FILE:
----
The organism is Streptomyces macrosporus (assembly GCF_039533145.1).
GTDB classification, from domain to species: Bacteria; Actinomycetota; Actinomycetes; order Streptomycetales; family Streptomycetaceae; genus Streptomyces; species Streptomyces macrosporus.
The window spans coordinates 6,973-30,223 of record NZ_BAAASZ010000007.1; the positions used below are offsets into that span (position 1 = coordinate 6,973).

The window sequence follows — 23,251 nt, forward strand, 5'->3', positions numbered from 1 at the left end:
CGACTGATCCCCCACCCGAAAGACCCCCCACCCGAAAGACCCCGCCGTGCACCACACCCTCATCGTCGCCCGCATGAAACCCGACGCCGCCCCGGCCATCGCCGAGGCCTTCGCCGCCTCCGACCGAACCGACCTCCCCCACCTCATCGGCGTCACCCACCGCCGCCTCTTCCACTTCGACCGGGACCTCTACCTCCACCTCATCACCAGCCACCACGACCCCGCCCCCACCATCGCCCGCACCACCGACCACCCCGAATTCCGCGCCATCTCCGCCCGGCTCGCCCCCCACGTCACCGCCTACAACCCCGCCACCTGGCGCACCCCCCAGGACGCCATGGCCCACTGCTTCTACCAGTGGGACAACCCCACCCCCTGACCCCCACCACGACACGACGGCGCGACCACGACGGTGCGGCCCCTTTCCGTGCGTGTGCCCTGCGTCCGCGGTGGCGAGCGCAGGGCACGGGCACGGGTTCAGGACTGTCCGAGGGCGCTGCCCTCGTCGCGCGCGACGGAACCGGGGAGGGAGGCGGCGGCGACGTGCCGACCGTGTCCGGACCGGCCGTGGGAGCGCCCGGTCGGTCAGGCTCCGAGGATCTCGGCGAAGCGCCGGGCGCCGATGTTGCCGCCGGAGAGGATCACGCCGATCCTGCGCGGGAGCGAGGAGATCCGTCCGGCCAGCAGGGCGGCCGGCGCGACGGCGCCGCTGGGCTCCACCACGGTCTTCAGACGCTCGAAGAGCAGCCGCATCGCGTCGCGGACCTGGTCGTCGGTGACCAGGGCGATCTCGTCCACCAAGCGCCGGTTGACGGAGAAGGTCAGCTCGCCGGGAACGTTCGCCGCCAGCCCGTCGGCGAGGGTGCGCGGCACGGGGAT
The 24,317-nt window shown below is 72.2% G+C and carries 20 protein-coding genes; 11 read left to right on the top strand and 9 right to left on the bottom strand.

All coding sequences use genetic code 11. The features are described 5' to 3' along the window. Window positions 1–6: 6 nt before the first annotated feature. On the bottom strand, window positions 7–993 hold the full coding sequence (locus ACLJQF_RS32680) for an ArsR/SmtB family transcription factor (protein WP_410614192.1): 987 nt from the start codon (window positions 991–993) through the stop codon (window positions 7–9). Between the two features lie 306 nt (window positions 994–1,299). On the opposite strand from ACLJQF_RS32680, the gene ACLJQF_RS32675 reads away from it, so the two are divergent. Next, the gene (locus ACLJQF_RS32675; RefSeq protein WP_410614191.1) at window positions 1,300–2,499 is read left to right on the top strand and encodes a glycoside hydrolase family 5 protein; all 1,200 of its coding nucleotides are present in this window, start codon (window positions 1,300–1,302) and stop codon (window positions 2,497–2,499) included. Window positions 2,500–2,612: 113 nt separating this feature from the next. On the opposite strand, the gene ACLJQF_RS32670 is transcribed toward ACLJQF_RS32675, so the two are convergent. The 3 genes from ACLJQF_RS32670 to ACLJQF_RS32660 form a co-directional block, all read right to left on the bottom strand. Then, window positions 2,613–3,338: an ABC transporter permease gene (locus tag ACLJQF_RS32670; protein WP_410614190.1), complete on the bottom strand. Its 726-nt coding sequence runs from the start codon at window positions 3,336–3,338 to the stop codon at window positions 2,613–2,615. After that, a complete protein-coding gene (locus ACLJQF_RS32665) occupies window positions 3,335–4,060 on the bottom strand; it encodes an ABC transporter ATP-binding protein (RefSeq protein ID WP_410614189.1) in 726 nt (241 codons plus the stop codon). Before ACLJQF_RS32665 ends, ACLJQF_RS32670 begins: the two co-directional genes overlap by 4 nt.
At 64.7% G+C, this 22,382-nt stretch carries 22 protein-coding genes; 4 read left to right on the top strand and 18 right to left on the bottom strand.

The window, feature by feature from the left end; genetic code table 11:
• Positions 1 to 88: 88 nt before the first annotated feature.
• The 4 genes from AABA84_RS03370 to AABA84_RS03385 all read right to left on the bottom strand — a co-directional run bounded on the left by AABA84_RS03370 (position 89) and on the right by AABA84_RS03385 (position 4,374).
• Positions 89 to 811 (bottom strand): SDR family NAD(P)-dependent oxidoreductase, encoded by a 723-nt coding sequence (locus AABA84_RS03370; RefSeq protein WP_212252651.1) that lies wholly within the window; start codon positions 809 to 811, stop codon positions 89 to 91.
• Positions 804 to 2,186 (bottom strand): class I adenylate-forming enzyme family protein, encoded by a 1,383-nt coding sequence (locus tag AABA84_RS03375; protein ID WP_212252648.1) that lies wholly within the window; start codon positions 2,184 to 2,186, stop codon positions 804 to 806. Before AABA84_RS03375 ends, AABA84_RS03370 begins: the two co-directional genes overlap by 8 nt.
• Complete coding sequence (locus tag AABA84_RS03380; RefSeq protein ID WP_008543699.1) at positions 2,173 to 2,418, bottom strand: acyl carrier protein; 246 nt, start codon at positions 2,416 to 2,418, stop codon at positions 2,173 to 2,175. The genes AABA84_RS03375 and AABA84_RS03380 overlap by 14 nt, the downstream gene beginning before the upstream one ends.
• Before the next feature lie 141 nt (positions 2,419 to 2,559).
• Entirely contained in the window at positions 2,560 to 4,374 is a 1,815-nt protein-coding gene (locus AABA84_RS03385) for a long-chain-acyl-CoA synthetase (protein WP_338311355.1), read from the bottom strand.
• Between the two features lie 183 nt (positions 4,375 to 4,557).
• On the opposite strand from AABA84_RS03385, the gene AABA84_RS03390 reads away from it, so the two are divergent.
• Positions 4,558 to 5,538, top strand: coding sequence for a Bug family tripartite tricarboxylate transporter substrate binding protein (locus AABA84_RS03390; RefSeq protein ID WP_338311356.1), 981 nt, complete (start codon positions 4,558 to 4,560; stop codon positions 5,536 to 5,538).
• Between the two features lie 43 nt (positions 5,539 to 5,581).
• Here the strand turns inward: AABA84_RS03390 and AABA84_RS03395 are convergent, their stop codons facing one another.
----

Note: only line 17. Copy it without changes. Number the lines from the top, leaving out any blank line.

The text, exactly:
• Between the two features lie 183 nt (positions 4,375 to 4,557).